Rheumatoid Arthritis Must Reads
- 8 Factors in Choosing a Rheumatologist
- Biologics Ease RA Pain for Many
- 9 Questions to Ask Your Doctor About RA Treatments
- When Is It Time to Consider New Treatments?
- Down to the Bone
- 8 Complications of RA
- Is Your RA in Remission?
- What RA Does to Your Body
Rheumatoid arthritis is a chronic disease that causes inflammation in the joints, most commonly in the hands, wrists, feet, and ankles.
The condition is characterized by painful and stiff joints on both sides of the body that may become enlarged and deformed. The inflammation can become so severe that the function and appearance of the hands and other parts of the body can become affected. In the hands, rheumatoid arthritis may cause deformities in the joints of the fingers, making it difficult to move the fingers. Lumps, known as rheumatoid nodules, may form over small joints in the hands and the wrist.
Rheumatoid arthritis affects more women than men. The disease most often occurs between the ages of 30 and 50. Its exact cause isn't known.
Rheumatoid arthritis is an autoimmune disorder. That means the body's immune system attacks its own healthy cells and tissues. The response of the body causes inflammation in and around the joints. The condition may destroy the skeletal system. Rheumatoid arthritis also may damage other organs, such as the heart and lungs. Researchers believe certain factors, including heredity, may contribute to the onset of the disease.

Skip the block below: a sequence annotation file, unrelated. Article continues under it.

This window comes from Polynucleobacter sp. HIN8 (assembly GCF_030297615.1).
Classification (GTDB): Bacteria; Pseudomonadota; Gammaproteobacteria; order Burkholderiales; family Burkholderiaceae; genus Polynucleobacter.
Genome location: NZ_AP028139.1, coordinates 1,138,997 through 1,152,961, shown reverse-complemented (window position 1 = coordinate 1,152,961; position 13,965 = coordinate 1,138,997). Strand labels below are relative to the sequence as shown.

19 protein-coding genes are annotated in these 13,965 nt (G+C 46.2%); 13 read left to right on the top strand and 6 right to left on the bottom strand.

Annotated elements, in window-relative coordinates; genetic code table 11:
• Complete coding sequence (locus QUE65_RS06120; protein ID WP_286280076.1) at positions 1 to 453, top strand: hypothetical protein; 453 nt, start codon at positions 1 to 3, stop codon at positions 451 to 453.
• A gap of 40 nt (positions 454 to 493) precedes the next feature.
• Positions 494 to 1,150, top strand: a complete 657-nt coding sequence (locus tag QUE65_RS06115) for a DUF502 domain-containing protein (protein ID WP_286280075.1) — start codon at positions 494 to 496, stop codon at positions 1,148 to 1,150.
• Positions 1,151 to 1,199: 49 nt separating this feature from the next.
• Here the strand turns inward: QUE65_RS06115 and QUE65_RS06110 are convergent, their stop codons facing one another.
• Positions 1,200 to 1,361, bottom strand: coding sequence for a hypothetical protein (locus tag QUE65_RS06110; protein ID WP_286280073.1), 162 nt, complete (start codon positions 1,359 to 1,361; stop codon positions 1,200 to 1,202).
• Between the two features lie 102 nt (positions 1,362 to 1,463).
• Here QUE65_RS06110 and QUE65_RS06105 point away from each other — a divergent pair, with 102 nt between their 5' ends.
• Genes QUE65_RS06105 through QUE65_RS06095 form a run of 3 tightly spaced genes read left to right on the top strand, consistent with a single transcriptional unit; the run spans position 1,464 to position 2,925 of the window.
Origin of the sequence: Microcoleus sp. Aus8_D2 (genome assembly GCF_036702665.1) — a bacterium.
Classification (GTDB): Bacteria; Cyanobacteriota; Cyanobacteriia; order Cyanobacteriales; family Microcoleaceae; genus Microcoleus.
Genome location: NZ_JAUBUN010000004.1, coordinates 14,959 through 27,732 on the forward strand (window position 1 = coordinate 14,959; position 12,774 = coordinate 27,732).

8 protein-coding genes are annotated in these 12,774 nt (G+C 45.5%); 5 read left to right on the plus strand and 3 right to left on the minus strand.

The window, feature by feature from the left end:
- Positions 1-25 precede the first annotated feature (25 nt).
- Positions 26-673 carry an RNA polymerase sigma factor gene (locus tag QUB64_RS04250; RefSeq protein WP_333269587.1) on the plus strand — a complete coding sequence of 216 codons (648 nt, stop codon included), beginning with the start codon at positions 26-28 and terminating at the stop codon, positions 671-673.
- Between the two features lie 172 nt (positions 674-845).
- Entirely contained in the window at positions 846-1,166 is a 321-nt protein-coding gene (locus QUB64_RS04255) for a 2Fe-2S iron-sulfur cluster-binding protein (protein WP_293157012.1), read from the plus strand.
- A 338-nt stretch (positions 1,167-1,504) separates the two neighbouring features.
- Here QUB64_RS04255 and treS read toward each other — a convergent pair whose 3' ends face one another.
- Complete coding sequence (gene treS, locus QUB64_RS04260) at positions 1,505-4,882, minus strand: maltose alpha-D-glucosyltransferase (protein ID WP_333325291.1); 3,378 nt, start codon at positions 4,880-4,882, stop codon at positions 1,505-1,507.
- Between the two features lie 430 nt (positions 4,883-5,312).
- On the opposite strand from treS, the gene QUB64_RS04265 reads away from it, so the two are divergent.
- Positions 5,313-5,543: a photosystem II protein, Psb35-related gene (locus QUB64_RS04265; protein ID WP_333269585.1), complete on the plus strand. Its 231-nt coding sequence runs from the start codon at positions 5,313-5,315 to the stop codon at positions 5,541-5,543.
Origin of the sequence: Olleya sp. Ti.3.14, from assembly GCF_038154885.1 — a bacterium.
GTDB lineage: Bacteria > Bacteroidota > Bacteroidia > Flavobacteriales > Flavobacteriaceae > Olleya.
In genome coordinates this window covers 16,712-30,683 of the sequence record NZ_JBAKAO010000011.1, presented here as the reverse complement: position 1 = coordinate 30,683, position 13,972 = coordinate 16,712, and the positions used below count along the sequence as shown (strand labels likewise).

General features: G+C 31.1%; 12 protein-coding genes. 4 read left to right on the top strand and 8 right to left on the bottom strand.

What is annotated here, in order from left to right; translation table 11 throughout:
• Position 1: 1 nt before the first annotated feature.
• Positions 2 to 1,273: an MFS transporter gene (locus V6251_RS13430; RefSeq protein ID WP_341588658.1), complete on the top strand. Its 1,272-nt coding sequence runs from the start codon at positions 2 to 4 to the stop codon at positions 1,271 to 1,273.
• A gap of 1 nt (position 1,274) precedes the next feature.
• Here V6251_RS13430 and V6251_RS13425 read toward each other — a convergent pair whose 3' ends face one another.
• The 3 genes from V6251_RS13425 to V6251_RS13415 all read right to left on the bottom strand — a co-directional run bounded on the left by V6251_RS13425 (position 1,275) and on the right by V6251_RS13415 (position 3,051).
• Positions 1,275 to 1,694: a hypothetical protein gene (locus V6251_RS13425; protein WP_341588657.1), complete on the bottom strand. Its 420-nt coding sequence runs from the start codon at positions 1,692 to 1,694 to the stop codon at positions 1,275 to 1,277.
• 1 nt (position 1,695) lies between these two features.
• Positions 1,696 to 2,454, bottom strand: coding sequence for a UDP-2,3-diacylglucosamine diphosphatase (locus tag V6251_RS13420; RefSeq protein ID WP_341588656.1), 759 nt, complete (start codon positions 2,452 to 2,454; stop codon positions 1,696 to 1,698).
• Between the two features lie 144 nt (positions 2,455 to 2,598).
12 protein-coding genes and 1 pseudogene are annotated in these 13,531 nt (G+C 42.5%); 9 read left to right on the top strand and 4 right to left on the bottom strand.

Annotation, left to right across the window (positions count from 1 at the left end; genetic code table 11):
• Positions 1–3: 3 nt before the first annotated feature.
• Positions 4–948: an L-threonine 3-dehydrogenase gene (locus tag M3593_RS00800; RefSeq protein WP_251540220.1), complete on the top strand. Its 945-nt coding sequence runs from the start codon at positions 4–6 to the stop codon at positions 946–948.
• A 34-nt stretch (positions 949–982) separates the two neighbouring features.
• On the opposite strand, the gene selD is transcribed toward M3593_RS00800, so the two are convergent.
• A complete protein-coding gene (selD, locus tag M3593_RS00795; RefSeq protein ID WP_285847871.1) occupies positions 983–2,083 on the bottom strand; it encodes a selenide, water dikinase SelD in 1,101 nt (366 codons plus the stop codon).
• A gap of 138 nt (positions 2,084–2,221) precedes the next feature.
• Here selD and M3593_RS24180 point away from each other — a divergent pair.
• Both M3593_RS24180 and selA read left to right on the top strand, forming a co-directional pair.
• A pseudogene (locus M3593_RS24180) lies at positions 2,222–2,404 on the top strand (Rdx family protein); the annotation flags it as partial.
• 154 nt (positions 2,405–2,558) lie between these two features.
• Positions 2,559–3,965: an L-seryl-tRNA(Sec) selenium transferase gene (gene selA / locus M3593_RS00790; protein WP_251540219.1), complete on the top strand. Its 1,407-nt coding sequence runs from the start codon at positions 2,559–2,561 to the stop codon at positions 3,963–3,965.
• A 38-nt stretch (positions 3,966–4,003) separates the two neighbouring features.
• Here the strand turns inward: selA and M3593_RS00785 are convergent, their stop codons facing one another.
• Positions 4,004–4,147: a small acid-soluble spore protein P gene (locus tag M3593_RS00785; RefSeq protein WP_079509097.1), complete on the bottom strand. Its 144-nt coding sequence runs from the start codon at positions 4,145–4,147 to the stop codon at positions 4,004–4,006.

Rheumatoid arthritis typically causes inflammation symmetrically in the body. That means the same joints are affected on both sides of the body. Symptoms of rheumatoid arthritis may begin suddenly or gradually. They may resemble other medical conditions or problems, so a diagnosis by your doctor is important.
Rheumatoid Arthritis Symptoms
- Joint pain
- Joint stiffness, especially after sleeping, sitting or inactivity
- Morning pain and stiffness that resolves in several hours
- Joint swelling and body enlargement
- Fluid buildup and pressure in the joint
- Muscle and tendon pain
- Grinding of joints when moved (in more advanced stages of osteoarthritis) as the cartilage wears away
- Unsteady or painful standing and walking if lower extremity joints are involved
Diagnosis and Procedures
Diagnosing rheumatoid arthritis may be hard in the early stages, because symptoms may be very subtle. In addition to a complete medical history and physical exam, your doctor may use the following procedures to help diagnose it:
X-ray: a diagnostic test that uses invisible electromagnetic energy beams to produce images of internal tissues, bones, and organs onto film.
Biopsy: a procedure in which tissue samples are removed (with a needle or during surgery) from the body for examination under a microscope to determine if cancer or other abnormal cells are present.
Blood tests: to detect certain antibodies, called rheumatoid factor, and other indicators for rheumatoid arthritis.
It's important to diagnose rheumatoid arthritis early to prevent severe joint damage and impairment. Treatment can range from simple therapies, such as diet and rest, to more aggressive therapies, including medications and surgery. Close follow-up with your doctor is required in managing the disease.